Sunday, 26 February 2012

Edward L. Greenstein on Psalm 78

Edward L. Greenstein, ‘Mixing Memory and Design: Reading Psalm 78’, Prooftexts 10, 2 (1990), 197-218.

I’ve looked at the above article as part of my preparation for the next ‘Word for the Week’ for LICC, this one on Psalm 78. It’s an interesting essay, and I’ll be trying to incorporate some of its insights into my own piece.

Greenstein notes that Psalm 78 has often been read flatly as a fairly straight historical condemnation of Israel for her ongoing rejection of the Lord, reading it through a rebellion-punishment pattern, where Israel is bad and God is good.

Instead, according to Greenstein, the speaker in the Psalm remembers the past as a motivation for the people to maintain their side of the covenant. He is not merely recounting the past, but is seeking to prompt the kind of remembrance that brings about change.

The Psalmist, he says, does not exhort the audience directly (in the style of Moses in Deuteronomy, say). Rather, he himself sets a model of engaging in an exercise of memory. He does so through evoking the language of common tradition, where his telling of the story reverberates throughout with the language and plot of the narrative (the sheer amount of verbal links between Psalm 78 and the primary narrative is staggering). He also takes up the theme of memory in 78:35, 39, and 42.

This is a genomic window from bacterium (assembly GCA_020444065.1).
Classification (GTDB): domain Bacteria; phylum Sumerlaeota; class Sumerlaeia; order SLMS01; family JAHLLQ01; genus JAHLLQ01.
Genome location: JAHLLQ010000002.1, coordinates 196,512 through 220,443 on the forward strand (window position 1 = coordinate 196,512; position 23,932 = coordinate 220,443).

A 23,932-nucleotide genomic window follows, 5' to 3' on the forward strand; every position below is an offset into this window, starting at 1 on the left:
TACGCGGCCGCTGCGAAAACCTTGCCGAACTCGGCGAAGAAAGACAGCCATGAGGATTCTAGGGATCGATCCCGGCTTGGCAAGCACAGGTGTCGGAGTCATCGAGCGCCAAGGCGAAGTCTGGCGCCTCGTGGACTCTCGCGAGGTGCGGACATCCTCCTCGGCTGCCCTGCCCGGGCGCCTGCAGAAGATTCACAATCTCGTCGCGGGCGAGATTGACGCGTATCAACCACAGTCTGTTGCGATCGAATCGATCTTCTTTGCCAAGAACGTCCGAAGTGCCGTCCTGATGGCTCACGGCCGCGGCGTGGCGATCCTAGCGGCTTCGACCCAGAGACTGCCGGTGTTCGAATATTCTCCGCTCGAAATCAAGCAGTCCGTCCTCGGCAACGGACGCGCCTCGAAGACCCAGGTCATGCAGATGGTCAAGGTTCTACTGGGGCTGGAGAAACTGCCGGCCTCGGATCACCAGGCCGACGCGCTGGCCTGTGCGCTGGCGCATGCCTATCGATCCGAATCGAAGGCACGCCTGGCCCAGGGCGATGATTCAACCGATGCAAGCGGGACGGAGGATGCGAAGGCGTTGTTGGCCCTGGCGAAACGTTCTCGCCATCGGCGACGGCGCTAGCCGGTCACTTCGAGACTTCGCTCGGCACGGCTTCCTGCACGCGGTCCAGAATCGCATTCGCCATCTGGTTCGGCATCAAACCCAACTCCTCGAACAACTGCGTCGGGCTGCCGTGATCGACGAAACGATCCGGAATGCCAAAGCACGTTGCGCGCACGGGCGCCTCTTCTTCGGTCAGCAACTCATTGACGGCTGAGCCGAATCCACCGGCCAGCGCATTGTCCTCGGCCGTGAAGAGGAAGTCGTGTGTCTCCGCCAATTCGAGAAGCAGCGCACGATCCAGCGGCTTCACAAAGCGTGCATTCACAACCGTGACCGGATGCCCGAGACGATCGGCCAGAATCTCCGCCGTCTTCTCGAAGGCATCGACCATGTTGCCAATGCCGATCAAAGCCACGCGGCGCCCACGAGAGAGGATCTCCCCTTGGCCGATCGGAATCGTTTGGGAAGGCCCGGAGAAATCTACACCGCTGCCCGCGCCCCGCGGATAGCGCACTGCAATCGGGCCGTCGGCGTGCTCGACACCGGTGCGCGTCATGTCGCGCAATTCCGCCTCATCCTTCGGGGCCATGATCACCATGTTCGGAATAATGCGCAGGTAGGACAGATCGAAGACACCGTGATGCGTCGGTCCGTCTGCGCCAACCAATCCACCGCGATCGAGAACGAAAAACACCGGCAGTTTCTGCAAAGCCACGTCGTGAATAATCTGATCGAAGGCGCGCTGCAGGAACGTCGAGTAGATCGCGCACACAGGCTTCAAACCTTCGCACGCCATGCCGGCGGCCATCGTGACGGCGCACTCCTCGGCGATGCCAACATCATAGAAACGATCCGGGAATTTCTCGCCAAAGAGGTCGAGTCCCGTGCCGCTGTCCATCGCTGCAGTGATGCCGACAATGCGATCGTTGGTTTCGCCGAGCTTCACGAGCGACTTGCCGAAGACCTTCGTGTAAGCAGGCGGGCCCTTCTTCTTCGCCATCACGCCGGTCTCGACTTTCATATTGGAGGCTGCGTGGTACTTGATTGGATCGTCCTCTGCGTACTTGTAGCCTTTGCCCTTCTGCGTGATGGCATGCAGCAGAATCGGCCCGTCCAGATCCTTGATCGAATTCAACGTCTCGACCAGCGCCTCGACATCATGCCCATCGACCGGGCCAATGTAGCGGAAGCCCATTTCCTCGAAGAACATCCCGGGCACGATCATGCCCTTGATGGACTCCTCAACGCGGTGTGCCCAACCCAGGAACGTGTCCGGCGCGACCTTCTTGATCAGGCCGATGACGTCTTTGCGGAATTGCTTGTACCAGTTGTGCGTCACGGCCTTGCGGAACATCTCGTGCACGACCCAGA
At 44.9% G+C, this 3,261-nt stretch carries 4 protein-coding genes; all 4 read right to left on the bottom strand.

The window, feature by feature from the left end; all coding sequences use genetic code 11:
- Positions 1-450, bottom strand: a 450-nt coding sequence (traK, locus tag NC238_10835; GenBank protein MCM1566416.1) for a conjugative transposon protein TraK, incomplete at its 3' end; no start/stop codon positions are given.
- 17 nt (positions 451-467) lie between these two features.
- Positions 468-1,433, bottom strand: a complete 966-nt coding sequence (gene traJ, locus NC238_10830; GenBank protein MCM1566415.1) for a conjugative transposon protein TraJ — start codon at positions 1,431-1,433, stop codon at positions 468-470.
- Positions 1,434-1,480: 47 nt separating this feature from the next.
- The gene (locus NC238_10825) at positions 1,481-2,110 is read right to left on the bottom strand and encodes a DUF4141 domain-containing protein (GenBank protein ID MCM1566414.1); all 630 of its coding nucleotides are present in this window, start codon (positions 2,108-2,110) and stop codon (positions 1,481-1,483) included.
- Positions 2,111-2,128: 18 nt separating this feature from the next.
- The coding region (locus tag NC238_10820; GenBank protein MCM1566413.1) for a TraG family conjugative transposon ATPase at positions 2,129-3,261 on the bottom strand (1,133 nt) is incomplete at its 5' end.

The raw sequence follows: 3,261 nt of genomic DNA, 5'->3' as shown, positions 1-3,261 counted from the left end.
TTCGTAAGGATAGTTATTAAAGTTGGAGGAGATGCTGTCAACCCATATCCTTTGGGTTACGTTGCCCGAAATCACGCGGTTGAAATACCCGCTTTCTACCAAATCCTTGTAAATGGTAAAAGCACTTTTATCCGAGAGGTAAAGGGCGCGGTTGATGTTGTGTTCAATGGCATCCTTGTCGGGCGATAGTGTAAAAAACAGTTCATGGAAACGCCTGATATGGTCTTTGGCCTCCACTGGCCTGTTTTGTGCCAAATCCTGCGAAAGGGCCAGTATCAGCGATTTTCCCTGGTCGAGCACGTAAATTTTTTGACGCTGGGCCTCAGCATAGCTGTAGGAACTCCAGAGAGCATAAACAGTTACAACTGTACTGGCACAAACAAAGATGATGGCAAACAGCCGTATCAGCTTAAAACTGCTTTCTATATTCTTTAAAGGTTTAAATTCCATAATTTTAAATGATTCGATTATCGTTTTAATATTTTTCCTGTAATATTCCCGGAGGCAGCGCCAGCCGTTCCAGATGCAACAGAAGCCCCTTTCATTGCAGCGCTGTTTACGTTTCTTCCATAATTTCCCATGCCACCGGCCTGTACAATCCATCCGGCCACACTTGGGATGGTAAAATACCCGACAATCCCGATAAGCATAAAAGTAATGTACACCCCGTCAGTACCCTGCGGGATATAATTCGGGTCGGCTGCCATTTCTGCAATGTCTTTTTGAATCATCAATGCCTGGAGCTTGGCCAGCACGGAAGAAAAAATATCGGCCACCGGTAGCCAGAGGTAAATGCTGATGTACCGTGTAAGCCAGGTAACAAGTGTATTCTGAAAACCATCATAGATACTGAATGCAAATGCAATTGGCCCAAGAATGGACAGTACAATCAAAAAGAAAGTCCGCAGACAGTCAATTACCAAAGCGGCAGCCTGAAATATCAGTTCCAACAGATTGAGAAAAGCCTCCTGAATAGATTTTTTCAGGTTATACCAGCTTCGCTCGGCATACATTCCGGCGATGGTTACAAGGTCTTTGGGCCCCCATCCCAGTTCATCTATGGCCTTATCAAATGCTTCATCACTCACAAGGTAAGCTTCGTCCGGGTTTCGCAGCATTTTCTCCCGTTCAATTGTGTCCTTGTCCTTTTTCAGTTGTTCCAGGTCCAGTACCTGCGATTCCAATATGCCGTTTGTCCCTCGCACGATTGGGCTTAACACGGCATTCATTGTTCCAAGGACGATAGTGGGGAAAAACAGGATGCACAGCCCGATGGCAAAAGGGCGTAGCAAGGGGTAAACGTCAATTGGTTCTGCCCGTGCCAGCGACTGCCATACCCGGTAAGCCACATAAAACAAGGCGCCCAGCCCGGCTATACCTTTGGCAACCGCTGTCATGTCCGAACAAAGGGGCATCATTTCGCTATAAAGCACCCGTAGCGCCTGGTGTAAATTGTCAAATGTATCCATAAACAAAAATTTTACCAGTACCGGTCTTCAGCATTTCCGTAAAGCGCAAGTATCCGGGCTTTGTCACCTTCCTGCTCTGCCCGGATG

Here is Greenstein’s conclusion:

‘The psalm, as I read it, is not about history; it deals in memory. It is not about something called memory; rather, through the rhetoric adopted by the psalmist for jogging the people’s recollection, he exercises their memory by exercising his own. I read the psalm as a process of remembering. Reading for the rhetoric, the psalm is not static – it moves. The psalmist does not ruminate on the past; he addresses the present and, like a prophet, seeks to transform the future’ (209).

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